In other words – if we publish an article debunking homeopathy, the algorithms will see this as an article about homeopathy, and then feed ads promoting homeopathy and other alternative medicine pseudoscience. I have run into versions of this problem many times. Just writing about pseudoscience tags you with the pseudoscience.

As you might have guessed by now – this is exactly what is happening with the Facebook algorithm. As The Daily Beast reports:

This month, the Idaho Department of Health and Welfare, the state’s official health department, bought 14 ads to promote a statewide program providing free pediatric vaccinations. Facebook removed all of them.

We can consider this a “false positive” problem in the algorithm. In addition there have been some prominent “false negative” issues:

During the same time period, Children’s Health Defense, an anti-vaccine nonprofit founded and chaired by the nation’s most prominent vaccine conspiracy theorist, Robert F. Kennedy Jr., successfully placed more than 10 ads stoking unfounded fear about vaccines and other medical conspiracy theories.

There have been other cases as well. In each case a human had to get involved, to review the choices made by the algorithm and correct them. To be clear, this is not a disaster. It’s more of a hiccup. But it does relate part of the problem – the antivaxxers are adaptive. They figure out which words and phrases trigger the algorithm and they avoid it. Whereas, those promoting public health may be naïve to such issues.

This problem has a fix. In the short term Facebook will have to actively review individual cases and correct them. In the long term they will need to keep tweaking their algorithm to keep one step ahead.

But the real long term issue is much bigger. Anti-vaccine misinformation is often demonstrable nonsense and provably false. Facebook is on firm ground and can likely cite official expert panels to back up their position. But what process do they have to determine what other issues qualify for the anti-vaccine treatment? How transparent should this process be? Where should they set their threshold?

And in the end are we all comfortable with a few giant corporations having this much power over the flow of information through our society (which is increasingly dependent on the flow of information)? I am glad that Facebook has decided to fight against anti-vaccine misinformation. But what if they decided not to? What if they determined that it wasn’t their job to police the quality of information on their platform (and there are many people who think this should be the case)? What if they make a determination that I disagree with?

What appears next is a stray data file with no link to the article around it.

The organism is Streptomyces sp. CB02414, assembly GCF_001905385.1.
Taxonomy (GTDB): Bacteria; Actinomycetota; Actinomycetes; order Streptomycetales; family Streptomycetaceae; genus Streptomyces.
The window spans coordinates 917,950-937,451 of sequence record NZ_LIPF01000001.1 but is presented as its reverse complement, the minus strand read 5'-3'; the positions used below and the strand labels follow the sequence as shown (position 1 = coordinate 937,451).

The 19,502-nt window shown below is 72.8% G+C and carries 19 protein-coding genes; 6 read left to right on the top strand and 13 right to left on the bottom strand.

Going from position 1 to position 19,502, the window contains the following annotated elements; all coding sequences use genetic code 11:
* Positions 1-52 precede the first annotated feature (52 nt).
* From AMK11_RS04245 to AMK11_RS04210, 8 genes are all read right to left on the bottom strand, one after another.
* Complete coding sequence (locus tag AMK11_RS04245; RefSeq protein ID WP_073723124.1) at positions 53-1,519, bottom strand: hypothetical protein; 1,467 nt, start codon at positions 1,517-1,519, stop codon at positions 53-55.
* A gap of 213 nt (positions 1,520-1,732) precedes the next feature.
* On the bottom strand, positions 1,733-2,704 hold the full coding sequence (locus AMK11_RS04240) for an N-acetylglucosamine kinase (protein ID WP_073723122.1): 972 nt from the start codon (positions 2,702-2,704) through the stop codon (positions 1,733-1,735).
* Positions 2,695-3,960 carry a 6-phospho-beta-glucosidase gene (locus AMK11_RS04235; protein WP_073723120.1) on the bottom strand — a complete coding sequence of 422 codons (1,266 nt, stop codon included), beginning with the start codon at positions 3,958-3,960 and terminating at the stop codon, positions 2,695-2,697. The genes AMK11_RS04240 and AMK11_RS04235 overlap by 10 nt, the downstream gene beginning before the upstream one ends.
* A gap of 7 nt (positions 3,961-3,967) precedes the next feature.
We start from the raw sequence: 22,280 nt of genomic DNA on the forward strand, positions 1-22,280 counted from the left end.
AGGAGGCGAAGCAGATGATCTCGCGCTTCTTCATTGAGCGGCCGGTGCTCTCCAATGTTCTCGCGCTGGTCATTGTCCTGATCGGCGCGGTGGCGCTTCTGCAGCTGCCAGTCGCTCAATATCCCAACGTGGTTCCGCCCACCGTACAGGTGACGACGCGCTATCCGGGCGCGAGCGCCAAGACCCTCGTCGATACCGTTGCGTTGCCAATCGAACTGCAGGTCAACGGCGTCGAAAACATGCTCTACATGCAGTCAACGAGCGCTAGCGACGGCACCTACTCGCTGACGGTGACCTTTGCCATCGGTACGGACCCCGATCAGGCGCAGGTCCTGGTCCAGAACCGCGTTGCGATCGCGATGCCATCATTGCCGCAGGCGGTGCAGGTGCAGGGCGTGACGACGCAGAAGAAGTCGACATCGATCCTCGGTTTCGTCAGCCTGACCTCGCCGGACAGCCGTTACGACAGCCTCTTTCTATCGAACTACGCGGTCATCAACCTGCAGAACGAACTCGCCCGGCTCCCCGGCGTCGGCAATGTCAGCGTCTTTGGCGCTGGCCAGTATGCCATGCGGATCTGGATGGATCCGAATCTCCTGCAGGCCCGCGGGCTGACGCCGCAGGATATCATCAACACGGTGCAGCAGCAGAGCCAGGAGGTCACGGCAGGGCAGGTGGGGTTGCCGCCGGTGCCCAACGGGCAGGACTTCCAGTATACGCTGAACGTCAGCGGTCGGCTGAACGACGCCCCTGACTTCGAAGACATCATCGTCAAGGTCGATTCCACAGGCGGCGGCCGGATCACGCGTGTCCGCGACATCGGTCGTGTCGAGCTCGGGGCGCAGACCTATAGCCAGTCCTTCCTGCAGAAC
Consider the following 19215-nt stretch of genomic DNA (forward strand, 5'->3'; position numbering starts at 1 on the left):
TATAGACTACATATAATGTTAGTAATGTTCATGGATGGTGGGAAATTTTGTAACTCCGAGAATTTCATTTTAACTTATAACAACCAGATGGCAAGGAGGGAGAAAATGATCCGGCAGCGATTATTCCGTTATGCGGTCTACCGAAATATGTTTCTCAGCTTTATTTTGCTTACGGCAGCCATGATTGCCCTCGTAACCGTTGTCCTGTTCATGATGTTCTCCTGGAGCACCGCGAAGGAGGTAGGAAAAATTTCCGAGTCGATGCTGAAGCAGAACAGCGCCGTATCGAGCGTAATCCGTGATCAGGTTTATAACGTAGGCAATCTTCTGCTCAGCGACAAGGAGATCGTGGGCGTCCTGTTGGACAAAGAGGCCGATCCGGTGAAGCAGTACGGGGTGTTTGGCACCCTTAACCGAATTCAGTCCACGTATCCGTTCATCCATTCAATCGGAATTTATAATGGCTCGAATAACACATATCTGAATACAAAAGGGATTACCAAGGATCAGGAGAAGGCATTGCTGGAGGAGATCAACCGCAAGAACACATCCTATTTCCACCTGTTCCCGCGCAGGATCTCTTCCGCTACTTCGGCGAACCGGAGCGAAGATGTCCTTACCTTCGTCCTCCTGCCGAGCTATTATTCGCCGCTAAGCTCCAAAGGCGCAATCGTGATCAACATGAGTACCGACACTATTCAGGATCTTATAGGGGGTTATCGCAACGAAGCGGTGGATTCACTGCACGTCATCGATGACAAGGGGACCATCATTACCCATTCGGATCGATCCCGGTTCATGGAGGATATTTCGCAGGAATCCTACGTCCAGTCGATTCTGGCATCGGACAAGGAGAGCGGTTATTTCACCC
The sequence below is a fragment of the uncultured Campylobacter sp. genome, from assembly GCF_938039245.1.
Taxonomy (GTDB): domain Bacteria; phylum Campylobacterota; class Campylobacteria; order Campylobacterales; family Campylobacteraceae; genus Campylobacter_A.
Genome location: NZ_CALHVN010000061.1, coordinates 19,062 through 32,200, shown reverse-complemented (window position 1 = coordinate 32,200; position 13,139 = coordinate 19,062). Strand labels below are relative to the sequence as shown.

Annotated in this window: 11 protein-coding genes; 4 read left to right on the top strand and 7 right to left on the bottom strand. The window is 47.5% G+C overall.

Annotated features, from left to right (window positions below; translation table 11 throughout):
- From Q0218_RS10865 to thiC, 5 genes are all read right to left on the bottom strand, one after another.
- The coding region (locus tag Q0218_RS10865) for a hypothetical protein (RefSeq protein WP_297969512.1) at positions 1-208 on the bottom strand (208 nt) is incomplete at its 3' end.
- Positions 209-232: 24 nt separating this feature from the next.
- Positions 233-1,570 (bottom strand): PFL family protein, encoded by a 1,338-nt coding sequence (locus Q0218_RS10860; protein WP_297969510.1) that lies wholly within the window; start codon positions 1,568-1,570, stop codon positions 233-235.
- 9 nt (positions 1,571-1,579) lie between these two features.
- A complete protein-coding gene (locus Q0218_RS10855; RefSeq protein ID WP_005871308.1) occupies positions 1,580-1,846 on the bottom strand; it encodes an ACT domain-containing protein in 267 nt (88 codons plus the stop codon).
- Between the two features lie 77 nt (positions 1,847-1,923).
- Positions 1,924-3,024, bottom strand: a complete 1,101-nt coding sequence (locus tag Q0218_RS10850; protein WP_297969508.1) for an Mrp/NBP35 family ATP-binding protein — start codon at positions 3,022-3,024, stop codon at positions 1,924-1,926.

I don’t have the answers. These are true dilemmas. But I do think that we collectively need to carefully consider the current situation and where we should go from here, and probably should be experimenting with possible fixes. Early attempts to counteract misinformation should be considered experiments. We should carefully monitor how they go, and then make adjustments as necessary.

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Posted by Steven Novella

Founder and currently Executive Editor of Science-Based Medicine Steven Novella, MD is an academic clinical neurologist at the Yale University School of Medicine. He is also the host and producer of the popular weekly science podcast, The Skeptics’ Guide to the Universe, and the author of the NeuroLogicaBlog, a daily blog that covers news and issues in neuroscience, but also general science, scientific skepticism, philosophy of science, critical thinking, and the intersection of science with the media and society. Dr. Novella also has produced two courses with The Great Courses, and published a book on critical thinking - also called The Skeptics Guide to the Universe.